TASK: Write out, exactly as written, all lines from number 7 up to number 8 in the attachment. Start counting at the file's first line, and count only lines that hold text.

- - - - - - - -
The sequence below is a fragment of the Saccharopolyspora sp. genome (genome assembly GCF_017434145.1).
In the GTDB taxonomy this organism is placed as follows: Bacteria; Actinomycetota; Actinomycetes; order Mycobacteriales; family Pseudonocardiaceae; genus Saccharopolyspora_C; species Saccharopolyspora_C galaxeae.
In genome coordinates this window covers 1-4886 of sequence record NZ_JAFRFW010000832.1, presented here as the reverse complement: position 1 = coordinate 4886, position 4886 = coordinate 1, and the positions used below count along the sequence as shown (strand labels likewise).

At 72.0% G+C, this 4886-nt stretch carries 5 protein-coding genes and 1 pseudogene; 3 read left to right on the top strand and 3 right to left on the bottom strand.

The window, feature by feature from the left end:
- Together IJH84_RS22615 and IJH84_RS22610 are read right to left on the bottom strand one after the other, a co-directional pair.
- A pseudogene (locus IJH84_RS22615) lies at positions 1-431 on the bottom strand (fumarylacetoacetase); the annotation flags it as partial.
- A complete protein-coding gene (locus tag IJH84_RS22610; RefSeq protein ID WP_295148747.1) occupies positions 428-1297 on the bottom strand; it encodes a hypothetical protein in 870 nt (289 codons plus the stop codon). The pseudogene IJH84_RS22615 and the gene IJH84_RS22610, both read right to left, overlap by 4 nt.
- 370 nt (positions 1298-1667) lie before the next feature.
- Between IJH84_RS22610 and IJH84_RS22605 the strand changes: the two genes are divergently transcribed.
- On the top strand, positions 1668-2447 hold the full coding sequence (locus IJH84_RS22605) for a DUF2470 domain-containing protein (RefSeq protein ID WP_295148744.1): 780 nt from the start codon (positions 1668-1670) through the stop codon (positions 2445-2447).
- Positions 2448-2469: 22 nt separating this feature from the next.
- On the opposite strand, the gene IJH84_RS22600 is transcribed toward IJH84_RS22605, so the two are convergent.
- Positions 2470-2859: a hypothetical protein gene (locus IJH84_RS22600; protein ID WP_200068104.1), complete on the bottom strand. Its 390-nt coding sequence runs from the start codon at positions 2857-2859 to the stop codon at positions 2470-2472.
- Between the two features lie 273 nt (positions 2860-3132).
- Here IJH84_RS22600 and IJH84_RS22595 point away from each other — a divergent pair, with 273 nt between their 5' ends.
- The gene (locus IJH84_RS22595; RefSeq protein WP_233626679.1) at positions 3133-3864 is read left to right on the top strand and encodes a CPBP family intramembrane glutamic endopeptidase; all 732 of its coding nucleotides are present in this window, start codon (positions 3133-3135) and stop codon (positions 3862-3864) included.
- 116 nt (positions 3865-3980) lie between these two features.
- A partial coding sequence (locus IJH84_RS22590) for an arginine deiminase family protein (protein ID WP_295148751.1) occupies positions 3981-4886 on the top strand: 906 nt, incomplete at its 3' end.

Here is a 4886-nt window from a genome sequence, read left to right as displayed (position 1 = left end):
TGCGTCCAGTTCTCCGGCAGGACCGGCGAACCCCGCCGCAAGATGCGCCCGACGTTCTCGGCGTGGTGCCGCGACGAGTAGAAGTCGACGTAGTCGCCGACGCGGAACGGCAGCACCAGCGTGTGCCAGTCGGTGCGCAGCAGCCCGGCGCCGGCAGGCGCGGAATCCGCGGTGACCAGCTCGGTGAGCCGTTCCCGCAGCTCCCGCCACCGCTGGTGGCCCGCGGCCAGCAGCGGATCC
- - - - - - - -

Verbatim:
- A pseudogene (locus IJH84_RS22615) lies at positions 1-431 on the bottom strand (fumarylacetoacetase); the annotation flags it as partial.
- A complete protein-coding gene (locus tag IJH84_RS22610; RefSeq protein ID WP_295148747.1) occupies positions 428-1297 on the bottom strand; it encodes a hypothetical protein in 870 nt (289 codons plus the stop codon). The pseudogene IJH84_RS22615 and the gene IJH84_RS22610, both read right to left, overlap by 4 nt.